ISA / IEC 62443 standard

ISA / IEC 62443 is a set of standards, guidelines, and good practices for securing Industrial Automation and Control Systems (IACS). Their creators are the International Society of Automation (ISA) and the International Electrotechnical Commission (IEC). This article provides a brief introduction to the ISA / IEC 62443 standards and guidelines, taking into account the perspective of Polish industry 4.0 companies.

What you’ll find in this article:

  1. ISA / IEC 62443 set of standards – “I run an industrial enterprise, which standard is for me?”
  2. What is IEC 62443-2-1 about – a short description of the standard
  3. Why do I need IEC 62443-2-1 – what are the benefits of implementing the standard

ISA / IEC 62443 set of standards

The ISA / IEC 62443 set of standards is developed both for industrial infrastructure operators and manufacturers of equipment and software used in Industry 4.0. It is therefore all the more important that in the group of 14 ISA / IEC 62443 standards with different thematic scope, form and level of detail, we focus on those documents that correspond to the needs of a specific company or organization. There are 4 groups of documents:

  1. General: Provides introductory information, vocabulary, terms, and case studies.
  2. Policies and Procedures: Provides specific requirements for the organizational level of building and implementing IACS.
  3. System: focus on the issue of safety assessment of implemented procedures and technologies.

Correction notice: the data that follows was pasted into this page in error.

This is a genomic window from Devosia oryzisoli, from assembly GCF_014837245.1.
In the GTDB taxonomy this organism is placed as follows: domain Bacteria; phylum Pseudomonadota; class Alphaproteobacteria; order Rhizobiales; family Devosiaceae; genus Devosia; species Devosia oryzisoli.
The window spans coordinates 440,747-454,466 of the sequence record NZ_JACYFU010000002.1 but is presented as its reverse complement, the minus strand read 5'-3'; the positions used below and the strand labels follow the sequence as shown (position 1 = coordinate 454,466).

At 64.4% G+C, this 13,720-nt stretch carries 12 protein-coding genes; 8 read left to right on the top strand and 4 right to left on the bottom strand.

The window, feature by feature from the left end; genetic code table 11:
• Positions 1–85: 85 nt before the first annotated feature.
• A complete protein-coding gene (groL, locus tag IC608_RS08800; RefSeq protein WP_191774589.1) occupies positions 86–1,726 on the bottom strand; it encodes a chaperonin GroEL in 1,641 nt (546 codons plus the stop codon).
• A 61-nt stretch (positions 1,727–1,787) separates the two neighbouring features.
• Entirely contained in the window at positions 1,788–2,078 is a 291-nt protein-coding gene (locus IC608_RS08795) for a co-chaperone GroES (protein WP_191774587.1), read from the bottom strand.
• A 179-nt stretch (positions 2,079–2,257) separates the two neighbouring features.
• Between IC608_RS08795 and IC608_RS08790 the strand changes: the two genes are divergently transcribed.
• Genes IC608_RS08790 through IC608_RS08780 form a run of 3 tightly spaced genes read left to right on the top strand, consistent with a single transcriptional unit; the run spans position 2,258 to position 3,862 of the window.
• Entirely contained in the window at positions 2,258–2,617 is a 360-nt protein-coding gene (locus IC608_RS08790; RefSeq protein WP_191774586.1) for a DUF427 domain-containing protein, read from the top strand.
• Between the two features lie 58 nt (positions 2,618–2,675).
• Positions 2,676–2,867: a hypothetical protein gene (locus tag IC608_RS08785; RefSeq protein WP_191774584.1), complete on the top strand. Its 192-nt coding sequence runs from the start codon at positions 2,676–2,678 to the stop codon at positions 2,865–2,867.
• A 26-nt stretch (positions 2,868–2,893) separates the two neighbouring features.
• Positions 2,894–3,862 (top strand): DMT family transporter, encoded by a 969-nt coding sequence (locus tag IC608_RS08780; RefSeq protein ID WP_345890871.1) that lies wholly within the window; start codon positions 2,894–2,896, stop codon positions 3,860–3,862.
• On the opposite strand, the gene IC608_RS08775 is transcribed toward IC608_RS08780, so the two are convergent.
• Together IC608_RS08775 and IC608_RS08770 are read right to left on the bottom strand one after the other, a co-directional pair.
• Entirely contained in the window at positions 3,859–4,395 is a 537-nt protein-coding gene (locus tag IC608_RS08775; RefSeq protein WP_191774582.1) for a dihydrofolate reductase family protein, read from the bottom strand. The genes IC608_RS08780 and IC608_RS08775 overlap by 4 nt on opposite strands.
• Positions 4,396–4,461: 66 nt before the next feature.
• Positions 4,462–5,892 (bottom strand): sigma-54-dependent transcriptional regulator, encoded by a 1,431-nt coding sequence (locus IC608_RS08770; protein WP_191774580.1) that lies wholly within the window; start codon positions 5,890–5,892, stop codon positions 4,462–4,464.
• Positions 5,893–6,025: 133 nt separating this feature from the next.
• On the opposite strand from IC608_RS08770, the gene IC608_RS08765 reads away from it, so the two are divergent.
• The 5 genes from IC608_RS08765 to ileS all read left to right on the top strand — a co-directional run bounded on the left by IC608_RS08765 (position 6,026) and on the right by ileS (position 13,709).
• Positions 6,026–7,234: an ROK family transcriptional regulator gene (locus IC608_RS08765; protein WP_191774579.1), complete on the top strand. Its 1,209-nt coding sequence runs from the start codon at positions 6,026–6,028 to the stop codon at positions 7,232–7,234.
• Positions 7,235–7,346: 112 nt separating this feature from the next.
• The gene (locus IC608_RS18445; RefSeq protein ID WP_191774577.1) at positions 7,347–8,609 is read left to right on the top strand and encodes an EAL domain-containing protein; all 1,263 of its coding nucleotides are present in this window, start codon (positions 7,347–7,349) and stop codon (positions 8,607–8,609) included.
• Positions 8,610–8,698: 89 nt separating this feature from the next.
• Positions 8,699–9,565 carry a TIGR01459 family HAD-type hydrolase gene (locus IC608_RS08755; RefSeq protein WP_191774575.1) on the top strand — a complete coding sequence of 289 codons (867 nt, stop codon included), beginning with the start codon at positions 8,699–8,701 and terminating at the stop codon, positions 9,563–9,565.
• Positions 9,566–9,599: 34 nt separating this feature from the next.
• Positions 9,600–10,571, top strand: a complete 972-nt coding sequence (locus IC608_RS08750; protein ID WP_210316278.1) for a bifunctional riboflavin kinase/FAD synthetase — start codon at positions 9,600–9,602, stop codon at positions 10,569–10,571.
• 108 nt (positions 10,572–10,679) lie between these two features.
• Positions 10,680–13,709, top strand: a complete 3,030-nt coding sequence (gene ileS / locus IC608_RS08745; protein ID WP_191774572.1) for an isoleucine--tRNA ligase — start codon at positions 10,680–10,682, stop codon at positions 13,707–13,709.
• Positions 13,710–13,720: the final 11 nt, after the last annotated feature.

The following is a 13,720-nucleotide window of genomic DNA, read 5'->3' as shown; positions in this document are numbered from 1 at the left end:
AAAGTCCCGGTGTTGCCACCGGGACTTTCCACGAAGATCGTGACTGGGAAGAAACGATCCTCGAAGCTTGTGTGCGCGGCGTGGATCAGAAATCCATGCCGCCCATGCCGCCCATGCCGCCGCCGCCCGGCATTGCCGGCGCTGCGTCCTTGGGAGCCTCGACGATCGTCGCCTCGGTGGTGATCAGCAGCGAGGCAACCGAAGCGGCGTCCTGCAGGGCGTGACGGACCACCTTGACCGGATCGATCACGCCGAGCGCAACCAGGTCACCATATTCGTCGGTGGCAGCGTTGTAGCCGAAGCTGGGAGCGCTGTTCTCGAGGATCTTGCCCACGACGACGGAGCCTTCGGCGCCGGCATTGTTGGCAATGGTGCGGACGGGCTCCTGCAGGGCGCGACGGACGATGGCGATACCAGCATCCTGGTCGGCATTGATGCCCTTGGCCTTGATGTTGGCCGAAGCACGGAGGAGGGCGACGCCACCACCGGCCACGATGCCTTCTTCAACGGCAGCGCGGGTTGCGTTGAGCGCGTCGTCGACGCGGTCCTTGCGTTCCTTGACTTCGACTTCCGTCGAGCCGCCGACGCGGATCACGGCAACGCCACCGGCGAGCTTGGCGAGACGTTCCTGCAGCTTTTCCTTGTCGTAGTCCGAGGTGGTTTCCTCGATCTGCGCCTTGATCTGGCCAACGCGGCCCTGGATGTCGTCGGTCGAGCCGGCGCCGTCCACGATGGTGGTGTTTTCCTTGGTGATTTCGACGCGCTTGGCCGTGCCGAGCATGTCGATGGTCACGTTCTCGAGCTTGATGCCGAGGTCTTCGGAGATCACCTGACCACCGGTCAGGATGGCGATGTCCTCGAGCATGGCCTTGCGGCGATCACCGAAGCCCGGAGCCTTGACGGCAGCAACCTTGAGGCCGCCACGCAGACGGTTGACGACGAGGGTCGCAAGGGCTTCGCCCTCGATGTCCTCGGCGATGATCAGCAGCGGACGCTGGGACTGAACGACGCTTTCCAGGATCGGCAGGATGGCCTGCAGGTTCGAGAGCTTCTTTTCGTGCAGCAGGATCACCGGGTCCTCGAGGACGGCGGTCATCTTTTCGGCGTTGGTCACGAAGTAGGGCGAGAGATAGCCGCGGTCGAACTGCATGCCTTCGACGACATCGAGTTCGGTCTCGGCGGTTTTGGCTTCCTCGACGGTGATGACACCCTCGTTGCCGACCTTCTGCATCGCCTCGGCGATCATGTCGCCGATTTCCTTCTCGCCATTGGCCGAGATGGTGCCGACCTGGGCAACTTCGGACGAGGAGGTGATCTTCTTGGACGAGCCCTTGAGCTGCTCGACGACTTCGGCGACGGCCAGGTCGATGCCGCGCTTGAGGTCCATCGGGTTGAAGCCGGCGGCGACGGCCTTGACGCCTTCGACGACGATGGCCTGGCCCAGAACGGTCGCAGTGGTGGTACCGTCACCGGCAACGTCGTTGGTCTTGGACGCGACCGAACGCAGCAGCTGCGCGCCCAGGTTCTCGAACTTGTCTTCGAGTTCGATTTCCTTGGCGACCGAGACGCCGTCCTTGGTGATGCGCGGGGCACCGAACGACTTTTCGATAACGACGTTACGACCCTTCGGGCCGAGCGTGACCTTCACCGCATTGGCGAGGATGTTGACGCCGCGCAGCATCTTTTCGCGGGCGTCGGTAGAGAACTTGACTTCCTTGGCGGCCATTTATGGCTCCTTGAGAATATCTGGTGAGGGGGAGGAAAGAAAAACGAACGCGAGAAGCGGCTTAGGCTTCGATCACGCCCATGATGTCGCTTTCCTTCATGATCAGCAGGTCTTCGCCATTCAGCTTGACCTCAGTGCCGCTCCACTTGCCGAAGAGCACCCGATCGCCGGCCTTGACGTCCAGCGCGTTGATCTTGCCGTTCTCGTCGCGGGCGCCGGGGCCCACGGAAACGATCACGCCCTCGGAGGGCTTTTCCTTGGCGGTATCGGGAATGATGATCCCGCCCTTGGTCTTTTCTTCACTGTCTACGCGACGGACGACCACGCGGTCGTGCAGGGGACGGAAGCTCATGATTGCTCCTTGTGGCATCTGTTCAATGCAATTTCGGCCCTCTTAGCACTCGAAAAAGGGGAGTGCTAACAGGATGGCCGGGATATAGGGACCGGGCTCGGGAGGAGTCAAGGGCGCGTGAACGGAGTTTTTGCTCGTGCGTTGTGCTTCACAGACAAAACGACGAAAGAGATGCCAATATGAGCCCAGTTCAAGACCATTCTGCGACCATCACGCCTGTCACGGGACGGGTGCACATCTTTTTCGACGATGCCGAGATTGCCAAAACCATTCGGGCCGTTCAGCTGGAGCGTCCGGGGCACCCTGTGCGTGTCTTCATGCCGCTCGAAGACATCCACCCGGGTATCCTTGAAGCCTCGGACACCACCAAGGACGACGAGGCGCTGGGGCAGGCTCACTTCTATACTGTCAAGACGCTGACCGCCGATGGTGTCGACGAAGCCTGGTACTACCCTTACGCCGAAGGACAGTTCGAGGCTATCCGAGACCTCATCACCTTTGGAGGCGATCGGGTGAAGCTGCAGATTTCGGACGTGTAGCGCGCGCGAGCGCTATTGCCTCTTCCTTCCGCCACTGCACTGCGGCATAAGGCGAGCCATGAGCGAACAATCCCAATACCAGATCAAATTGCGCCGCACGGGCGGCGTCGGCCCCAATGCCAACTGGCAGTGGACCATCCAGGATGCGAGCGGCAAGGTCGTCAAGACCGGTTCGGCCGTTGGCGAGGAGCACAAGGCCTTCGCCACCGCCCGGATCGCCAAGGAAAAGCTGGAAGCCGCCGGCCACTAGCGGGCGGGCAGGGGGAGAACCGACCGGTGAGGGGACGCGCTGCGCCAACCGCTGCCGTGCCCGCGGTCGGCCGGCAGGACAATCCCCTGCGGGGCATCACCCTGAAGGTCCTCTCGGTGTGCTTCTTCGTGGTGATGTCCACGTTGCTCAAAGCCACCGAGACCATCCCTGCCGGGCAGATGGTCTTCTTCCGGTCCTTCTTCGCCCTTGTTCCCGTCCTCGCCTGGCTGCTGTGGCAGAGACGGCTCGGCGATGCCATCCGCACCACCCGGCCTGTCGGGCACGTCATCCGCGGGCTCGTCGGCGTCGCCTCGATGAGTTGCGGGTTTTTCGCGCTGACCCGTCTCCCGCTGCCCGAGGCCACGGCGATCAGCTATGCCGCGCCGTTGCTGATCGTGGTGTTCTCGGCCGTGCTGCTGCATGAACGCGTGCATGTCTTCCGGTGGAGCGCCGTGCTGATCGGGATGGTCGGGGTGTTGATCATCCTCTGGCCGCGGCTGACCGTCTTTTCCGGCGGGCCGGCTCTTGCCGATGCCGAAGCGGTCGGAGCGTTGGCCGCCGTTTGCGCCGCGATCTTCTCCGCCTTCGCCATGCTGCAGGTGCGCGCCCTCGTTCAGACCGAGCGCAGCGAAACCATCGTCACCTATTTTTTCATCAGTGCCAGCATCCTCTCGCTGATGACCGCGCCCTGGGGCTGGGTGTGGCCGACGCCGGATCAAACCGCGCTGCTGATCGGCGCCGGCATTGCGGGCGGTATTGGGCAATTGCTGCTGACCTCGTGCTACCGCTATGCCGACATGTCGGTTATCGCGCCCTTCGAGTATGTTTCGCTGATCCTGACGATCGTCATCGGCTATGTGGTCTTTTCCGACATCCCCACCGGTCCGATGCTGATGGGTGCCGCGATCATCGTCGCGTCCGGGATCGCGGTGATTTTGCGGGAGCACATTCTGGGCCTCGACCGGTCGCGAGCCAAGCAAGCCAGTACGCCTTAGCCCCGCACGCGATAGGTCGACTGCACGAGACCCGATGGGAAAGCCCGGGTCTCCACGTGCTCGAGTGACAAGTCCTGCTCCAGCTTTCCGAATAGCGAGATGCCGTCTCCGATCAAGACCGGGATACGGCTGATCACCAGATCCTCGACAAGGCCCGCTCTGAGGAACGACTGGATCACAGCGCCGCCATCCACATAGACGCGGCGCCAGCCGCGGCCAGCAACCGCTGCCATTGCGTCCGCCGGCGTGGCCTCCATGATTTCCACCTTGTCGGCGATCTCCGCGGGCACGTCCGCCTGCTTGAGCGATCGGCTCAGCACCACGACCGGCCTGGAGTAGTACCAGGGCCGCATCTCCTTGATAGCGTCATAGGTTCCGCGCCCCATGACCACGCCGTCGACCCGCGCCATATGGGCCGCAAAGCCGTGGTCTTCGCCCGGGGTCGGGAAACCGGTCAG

4. Component: relates to the product life cycle and technical requirements for the individual components used in IACS.

Graphic 1. ISA / IEC 62443 set of standards

Source: ISA Global Cybersecurity Alliance, Quick Start Guide: An Overview of ISA / IEC 62443 Standards,

As part of the entire set of the standards described, the operator of an industrial installation, referred to in the nomenclature of standards as the asset owner, receives support and knowledge in the following six steps:

  1. Establishing and maintaining CSMS (cyber security management system, CSMS), which takes into account the requirements specific to industrial control and automation systems;
  2. Logically categorize resources into “zones” and “conduits” and perform risk assessments based on existing resources;
  3. Writing of IACS requirements in accordance with the appropriate cybersecurity requirements specification;
  4. Purchase of products and services meeting the above-mentioned requirements;